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While Halloween now kicks off the holidays for many, Thanksgiving is still the beginning of the traditional holiday season where we make an effort to gather with friends or family, or to take some time off to rest and relax.
Whatever you’re doing this Thanksgiving, I encourage you to take a moment and find something you are uniquely, personally grateful for. Don’t make it a trite answer… think of something that’s specific to you, maybe something no one else knows about, something that brings you joy and happiness. You can write it down, or just tuck it away somewhere in your memory banks to pull out later on one of those days when your gratitude tank is running low because of stress or anxiety or fear or annoying people or bad weather or sickness or grief or whatever trial has come your way. Coming up with just one thing to be grateful for is likely to trigger more ideas, and pretty soon you’ll find yourself feeling better, pretty soon you’ll find yourself feeling better, and probably behaving better, too.
Scientifically speaking, the act of being grateful— summed up by expert Robert Emmons (https://greatergood.berkeley.edu/topic/gratitude/definition) is “an affirmation of goodness” and recognition that “the sources of this goodness are outside of ourselves”—changes our brains, which in turn, changes our perception of the world around us.
I suggest finding odd, personal, specific things to be grateful for because sometimes the generic, general, all-encompassing things we’re supposed to be (and usually are) grateful for, just don’t do the trick.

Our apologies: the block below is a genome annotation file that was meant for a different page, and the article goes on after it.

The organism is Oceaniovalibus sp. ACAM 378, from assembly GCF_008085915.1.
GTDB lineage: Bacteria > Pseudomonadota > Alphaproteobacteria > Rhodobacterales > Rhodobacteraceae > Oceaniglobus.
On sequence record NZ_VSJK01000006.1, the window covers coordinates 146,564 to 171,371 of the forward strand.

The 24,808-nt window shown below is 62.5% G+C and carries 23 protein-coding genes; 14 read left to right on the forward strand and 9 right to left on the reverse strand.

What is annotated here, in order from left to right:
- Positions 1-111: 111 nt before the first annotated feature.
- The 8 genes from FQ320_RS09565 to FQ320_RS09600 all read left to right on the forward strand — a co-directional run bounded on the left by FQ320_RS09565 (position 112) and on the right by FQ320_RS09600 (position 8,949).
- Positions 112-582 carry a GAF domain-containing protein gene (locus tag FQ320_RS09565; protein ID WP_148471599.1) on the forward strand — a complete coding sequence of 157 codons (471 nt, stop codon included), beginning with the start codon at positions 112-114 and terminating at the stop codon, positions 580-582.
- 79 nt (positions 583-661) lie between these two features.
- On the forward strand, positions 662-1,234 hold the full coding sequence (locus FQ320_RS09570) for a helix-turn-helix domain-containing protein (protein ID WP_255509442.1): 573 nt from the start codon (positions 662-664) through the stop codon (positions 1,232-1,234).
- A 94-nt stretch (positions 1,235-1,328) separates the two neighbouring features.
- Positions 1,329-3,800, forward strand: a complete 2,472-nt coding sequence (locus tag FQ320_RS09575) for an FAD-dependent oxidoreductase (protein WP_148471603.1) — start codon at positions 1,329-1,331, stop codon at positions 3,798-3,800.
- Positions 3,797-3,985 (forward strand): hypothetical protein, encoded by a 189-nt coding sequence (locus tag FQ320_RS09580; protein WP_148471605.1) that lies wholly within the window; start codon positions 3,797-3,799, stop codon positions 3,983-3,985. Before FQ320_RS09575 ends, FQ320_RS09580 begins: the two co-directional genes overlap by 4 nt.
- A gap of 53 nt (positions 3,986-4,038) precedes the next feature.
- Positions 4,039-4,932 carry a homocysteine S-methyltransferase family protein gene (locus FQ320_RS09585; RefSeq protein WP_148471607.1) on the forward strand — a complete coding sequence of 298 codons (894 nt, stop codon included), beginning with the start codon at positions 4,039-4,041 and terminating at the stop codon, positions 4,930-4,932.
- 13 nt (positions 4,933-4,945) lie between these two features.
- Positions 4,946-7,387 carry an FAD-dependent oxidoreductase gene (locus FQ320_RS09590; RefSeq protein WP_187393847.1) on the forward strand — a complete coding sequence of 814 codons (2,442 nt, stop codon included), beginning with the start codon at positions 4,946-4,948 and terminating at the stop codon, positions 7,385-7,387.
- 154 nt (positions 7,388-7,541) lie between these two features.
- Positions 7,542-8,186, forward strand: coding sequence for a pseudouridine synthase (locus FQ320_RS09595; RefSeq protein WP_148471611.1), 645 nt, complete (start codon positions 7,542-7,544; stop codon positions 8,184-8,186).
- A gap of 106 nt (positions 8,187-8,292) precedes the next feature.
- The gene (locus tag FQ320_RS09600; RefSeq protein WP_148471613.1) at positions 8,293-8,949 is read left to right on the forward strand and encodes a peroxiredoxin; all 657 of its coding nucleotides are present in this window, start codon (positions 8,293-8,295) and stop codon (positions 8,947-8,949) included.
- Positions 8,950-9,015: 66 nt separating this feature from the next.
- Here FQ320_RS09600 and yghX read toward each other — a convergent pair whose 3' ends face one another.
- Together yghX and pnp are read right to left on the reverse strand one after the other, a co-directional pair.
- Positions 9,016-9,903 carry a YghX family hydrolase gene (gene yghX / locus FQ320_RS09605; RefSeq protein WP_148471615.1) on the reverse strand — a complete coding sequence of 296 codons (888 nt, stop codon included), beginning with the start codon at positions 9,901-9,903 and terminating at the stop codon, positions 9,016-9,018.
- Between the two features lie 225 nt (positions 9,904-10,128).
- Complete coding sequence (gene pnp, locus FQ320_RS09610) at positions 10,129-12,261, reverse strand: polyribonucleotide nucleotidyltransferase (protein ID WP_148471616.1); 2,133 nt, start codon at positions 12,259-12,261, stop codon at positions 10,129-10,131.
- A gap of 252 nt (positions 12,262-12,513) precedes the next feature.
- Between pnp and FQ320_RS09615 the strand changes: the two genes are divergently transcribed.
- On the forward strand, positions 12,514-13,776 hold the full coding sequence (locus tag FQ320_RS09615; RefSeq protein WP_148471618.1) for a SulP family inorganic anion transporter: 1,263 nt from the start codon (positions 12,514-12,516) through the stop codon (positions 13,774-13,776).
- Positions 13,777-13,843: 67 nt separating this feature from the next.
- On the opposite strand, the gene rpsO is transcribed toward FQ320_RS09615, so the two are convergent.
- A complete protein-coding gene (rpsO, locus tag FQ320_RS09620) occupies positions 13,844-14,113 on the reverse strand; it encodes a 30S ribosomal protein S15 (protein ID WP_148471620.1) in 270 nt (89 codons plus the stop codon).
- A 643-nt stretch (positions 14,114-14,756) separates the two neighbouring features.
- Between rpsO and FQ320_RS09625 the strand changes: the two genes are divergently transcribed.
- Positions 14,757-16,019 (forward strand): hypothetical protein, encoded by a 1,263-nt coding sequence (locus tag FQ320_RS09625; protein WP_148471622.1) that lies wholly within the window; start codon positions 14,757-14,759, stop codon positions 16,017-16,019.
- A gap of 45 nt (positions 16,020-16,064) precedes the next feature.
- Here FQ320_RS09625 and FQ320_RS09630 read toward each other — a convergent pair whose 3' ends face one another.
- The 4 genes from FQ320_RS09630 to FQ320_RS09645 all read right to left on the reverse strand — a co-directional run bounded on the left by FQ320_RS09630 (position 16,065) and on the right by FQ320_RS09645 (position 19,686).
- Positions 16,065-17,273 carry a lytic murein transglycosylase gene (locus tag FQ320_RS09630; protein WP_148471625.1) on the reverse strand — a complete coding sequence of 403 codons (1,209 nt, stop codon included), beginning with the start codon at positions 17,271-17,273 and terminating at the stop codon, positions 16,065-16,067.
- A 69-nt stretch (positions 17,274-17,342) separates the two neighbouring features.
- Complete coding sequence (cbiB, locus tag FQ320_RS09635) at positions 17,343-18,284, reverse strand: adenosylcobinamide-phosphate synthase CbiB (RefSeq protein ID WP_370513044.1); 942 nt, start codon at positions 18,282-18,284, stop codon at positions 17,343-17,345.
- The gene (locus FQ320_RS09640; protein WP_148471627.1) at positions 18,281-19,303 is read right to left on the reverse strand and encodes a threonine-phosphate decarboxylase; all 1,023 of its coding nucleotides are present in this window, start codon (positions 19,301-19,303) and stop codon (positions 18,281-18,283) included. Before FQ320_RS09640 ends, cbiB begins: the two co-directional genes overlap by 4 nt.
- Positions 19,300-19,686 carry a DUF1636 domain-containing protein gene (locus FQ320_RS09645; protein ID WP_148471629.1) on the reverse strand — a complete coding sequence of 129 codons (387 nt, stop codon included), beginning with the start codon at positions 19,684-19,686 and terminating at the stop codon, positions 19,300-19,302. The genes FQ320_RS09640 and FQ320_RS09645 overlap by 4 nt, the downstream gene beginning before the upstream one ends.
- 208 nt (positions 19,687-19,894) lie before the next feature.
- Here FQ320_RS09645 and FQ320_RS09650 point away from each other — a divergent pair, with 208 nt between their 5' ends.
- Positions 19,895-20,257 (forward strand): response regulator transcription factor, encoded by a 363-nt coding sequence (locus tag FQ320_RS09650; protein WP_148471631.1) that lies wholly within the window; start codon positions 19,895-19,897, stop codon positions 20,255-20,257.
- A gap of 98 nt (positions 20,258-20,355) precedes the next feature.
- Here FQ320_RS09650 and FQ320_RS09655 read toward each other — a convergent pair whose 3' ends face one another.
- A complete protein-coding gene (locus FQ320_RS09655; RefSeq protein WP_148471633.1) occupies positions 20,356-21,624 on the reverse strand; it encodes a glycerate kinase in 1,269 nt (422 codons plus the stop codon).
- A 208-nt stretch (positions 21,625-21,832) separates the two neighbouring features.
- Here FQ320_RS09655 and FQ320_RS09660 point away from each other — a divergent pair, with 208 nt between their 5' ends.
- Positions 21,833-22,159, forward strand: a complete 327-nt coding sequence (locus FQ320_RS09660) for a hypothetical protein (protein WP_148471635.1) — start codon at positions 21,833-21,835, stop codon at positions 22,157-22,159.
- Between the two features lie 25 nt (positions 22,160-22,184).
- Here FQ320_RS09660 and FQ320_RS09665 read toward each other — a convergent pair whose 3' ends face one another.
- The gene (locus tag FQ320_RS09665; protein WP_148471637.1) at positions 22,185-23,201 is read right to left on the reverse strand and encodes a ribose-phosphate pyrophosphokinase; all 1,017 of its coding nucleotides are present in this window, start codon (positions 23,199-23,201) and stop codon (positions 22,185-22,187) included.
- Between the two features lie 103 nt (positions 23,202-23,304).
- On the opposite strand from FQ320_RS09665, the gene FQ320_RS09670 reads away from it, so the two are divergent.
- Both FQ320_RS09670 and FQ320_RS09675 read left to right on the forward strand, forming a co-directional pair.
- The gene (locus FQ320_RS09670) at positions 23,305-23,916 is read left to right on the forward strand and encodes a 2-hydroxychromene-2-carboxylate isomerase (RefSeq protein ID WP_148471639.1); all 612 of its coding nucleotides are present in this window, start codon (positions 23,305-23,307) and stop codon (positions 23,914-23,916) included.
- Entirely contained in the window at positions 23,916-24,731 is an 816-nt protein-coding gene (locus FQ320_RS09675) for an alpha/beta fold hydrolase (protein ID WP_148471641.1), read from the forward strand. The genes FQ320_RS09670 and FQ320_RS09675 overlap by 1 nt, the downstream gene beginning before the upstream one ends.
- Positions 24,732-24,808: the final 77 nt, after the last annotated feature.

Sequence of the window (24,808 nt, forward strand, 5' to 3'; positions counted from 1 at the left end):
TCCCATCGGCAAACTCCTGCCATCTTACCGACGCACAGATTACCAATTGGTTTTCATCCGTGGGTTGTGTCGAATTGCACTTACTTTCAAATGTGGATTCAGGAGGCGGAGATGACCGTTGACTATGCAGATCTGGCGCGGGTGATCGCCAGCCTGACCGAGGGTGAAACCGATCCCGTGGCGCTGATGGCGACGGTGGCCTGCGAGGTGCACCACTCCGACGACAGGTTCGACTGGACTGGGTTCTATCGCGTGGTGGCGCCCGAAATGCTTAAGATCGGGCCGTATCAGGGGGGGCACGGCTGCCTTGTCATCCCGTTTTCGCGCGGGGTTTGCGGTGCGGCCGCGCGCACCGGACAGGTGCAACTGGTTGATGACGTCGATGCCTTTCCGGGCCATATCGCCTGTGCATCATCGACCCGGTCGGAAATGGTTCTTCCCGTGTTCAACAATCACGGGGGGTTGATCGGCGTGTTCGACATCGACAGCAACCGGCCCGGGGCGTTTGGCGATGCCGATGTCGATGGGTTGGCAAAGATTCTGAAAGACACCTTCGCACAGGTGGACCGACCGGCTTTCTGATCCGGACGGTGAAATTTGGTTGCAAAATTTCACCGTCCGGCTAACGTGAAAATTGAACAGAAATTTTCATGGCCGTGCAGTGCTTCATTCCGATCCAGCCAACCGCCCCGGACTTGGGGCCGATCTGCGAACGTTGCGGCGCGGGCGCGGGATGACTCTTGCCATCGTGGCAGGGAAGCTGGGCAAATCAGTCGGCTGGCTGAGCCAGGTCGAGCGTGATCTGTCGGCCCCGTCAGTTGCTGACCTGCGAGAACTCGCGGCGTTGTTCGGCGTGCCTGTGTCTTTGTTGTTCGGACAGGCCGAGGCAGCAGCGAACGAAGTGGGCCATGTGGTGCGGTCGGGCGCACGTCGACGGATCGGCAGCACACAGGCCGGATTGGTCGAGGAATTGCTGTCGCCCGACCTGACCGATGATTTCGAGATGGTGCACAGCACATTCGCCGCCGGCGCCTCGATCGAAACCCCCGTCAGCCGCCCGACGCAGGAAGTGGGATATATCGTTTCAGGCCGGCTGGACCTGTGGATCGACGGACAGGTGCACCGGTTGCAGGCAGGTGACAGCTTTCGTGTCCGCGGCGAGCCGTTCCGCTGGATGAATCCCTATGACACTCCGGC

It’s going to be another unusual Thanksgiving for us this year and I was letting that make me gloomy last weekend. I was also having a rough time coming up with things to be grateful for. I finally landed on the color of the laundry detergent. It’s a really awesome shade of blue. I could be thankful for that color. Weird, right? But it worked. Being thankful for something as silly as a particular color made me grateful I have laundry detergent, and a washing machine, and clothes to wash, and so on. And then, almost magically, I felt a bit better. Circumstances hadn’t changed, but my perception had.
Thanksgiving might wind up feeling more Orwellian than Rockwellian at your house, especially when someone brings up politics or religion with crazy Uncle Ralph. Or when someone is missing from the family table. When it’s not what you imagined or wanted, it can be a challenge to find something to be thankful for, but if we try, we can always find something.
By Niki Turner | firstname.lastname@example.org